SAPPORO – Yuzuru Hanyu won the NHK Trophy in decisive fashion on Saturday night, claiming the title by a whopping 55 points before a packed house at Makomanai Ice Arena.
The superstar, who qualified for next month’s Grand Prix Final with the victory, landed four quads in his free skate to “Origin” and triumphed with a score of 305.05 points.
Hanyu’s point total fell short of what he achieved in his win at Skate Canada (322.59), but it hardly mattered. It was another night of pure domination for the legend, who showed how wide the gap is between he and the majority of his competitors, even on an evening when he was not perfect.
France’s Kevin Aymoz (250.02) was a distant second, with Canada’s Roman Sadovsky (247.50) taking third. The podium finish also qualified Aymoz for the GP Final.
Alena Kostornaia, who set a world record in the short program on Friday night, won the women’s event with 240.00. Rika Kihira was second with 231.84, while Olympic and world champion Alina Zagitova came in third on 217.99.
Hanyu opened his program with a quad loop and a quad salchow, then landed two quad toe loops later. He earned level fours for all of his spins and step sequence. He did have an under-rotation on the back end of a quad toe loop/triple toe loop combination in the second half of his skate.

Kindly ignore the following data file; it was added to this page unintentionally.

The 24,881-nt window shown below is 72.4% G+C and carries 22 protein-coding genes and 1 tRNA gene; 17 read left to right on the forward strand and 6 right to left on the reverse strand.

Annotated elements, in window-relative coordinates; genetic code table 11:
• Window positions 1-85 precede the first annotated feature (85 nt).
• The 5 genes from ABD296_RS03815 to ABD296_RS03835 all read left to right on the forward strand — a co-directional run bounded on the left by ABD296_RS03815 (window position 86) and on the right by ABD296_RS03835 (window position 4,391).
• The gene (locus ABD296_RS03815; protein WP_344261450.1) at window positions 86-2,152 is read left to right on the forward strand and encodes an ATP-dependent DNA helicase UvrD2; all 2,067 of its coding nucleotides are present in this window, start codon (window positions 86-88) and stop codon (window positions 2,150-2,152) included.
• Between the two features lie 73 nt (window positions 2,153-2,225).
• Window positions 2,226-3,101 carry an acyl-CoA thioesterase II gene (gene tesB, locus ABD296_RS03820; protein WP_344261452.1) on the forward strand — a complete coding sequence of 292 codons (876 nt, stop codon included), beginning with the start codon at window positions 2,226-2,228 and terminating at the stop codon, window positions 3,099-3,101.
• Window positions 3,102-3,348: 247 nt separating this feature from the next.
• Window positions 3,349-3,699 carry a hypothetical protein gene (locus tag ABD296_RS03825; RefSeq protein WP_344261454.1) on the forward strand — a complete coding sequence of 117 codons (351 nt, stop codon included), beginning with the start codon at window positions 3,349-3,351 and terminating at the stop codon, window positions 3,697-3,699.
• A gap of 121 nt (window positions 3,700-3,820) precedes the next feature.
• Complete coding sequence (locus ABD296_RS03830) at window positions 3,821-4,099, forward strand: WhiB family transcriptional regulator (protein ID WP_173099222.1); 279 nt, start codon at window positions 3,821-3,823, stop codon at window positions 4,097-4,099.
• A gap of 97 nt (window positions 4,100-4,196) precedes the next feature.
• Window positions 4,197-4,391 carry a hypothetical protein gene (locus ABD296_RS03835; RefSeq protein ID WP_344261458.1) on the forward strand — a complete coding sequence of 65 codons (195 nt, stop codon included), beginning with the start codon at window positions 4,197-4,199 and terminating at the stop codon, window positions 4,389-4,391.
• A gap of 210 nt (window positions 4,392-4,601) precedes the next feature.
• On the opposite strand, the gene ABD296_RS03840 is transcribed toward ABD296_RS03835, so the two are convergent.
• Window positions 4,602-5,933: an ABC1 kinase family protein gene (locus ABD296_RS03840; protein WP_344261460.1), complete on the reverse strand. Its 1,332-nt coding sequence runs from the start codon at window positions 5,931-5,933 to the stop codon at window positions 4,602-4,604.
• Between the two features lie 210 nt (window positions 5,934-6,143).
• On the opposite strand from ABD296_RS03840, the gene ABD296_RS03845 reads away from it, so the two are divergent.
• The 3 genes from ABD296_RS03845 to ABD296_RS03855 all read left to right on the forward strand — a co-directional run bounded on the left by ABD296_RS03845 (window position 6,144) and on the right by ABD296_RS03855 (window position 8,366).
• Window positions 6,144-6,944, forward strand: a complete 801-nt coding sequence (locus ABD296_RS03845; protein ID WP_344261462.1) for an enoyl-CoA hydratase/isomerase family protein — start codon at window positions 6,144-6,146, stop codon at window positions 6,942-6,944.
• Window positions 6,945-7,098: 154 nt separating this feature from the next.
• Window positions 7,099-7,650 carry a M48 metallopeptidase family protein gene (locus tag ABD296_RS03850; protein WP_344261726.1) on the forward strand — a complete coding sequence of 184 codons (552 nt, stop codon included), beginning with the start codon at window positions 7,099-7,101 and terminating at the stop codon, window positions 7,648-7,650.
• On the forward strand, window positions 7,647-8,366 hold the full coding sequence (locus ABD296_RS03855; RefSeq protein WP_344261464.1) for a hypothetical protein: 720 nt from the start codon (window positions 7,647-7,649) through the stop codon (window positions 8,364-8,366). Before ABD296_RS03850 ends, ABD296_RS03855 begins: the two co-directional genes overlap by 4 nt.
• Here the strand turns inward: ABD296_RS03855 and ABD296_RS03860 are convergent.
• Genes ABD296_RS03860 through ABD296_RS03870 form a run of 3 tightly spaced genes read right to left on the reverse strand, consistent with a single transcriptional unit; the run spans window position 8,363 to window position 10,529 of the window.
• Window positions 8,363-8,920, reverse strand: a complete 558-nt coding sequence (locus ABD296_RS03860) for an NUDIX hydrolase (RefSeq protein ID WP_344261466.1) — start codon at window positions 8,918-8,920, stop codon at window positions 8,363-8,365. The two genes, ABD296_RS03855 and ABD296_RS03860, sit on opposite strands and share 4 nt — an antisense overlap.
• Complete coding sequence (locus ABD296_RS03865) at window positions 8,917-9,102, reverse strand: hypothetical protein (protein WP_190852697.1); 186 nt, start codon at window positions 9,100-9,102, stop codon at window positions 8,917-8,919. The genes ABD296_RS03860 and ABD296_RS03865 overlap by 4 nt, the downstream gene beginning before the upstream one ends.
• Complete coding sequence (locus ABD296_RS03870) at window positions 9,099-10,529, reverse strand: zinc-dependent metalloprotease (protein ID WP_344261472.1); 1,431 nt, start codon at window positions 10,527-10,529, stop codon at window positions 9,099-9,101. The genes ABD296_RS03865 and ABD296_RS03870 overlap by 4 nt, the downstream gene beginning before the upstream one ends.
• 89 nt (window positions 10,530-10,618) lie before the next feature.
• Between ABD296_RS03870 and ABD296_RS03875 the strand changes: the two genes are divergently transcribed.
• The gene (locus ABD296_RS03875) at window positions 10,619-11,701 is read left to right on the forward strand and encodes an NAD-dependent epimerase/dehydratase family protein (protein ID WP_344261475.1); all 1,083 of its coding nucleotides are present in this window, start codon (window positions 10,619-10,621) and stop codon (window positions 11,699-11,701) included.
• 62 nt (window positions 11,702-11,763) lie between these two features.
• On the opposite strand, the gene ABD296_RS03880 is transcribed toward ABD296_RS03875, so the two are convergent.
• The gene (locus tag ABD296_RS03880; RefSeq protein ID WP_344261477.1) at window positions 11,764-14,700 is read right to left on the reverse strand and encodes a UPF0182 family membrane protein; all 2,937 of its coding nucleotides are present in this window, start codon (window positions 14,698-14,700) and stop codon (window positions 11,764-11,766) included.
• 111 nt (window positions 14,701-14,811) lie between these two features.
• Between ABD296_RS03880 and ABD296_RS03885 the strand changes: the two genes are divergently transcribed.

“I’m happy to get through this competition without injury and happy to make the (Grand Prix) Final,” Hanyu stated. “I will do some more training to balance myself in the coming days. I want to take the energy I received here and leverage that at the final.”
Hanyu was asked about what he has planned at the competition in Turin, Italy.
“My goal is to put on a clean performance with no mistakes,” Hanyu commented. “I’m still figuring out what I will include. I want to be confident enough in my programs in spite of what my competitors are doing.”
Added Hanyu, “I want to do well in the free skate especially, with clean jumps. But it’s not possible to always be flawless.”
The victory marked the fourth time that Hanyu has topped the podium at the NHK Trophy, putting him second on the all-time list for wins in the event behind only Daisuke Takahashi (who won it five times).
Hanyu has captured the NHK Trophy title more than any of the other regular GPs. He has prevailed at the GP Final four times.
Aymoz was asked about what it was like to share the podium with Hanyu.
“It is a bit unbelievable to me,” Aymoz noted. “To me he is the champion of a generation.”
Sota Yamamoto (226.27) landed two quads and came in sixth, while Koshiro Shimada (213.65) fell on his quad toe loop and settled for ninth.
American Tomoki Hiwatashi (207.30), who was fifth at the Internationaux de France earlier this month, ended up in 10th place.
Kostornaia followed one superb program with another, skating to “New Moon” and “Supermassive Black Hole” and putting on a fantastic performance.
The 16-year-old won her second GP of the season and clinched a spot in the GP Final. She also gave coach Eteri Tutberidze a sweep of all six women’s titles this season.
Kostornaia had just one blemish on an otherwise impressive scoresheet, under-rotating her second triple axel, but landing seven other clean triples.